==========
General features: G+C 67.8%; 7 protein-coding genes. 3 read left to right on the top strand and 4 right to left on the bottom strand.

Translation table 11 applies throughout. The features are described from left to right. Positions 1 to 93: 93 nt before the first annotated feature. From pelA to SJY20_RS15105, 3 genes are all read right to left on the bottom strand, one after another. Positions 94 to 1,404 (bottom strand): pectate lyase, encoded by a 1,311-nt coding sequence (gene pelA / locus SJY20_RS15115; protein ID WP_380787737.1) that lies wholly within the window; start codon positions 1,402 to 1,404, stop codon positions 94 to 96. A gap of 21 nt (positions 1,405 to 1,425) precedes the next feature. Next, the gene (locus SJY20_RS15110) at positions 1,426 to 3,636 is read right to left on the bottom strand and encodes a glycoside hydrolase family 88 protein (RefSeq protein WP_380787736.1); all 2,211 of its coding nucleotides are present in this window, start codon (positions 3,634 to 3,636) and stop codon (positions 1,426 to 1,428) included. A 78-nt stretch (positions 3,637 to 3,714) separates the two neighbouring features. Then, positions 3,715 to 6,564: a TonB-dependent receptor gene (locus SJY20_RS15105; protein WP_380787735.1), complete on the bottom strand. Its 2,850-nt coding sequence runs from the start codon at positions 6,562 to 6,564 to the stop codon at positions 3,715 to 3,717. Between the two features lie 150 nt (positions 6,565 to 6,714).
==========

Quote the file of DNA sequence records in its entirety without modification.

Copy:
General features: G+C 67.8%; 7 protein-coding genes. 3 read left to right on the top strand and 4 right to left on the bottom strand.

Translation table 11 applies throughout. The features are described from left to right. Positions 1 to 93: 93 nt before the first annotated feature. From pelA to SJY20_RS15105, 3 genes are all read right to left on the bottom strand, one after another. Positions 94 to 1,404 (bottom strand): pectate lyase, encoded by a 1,311-nt coding sequence (gene pelA / locus SJY20_RS15115; protein ID WP_380787737.1) that lies wholly within the window; start codon positions 1,402 to 1,404, stop codon positions 94 to 96. A gap of 21 nt (positions 1,405 to 1,425) precedes the next feature. Next, the gene (locus SJY20_RS15110) at positions 1,426 to 3,636 is read right to left on the bottom strand and encodes a glycoside hydrolase family 88 protein (RefSeq protein WP_380787736.1); all 2,211 of its coding nucleotides are present in this window, start codon (positions 3,634 to 3,636) and stop codon (positions 1,426 to 1,428) included. A 78-nt stretch (positions 3,637 to 3,714) separates the two neighbouring features. Then, positions 3,715 to 6,564: a TonB-dependent receptor gene (locus SJY20_RS15105; protein WP_380787735.1), complete on the bottom strand. Its 2,850-nt coding sequence runs from the start codon at positions 6,562 to 6,564 to the stop codon at positions 3,715 to 3,717. Between the two features lie 150 nt (positions 6,565 to 6,714).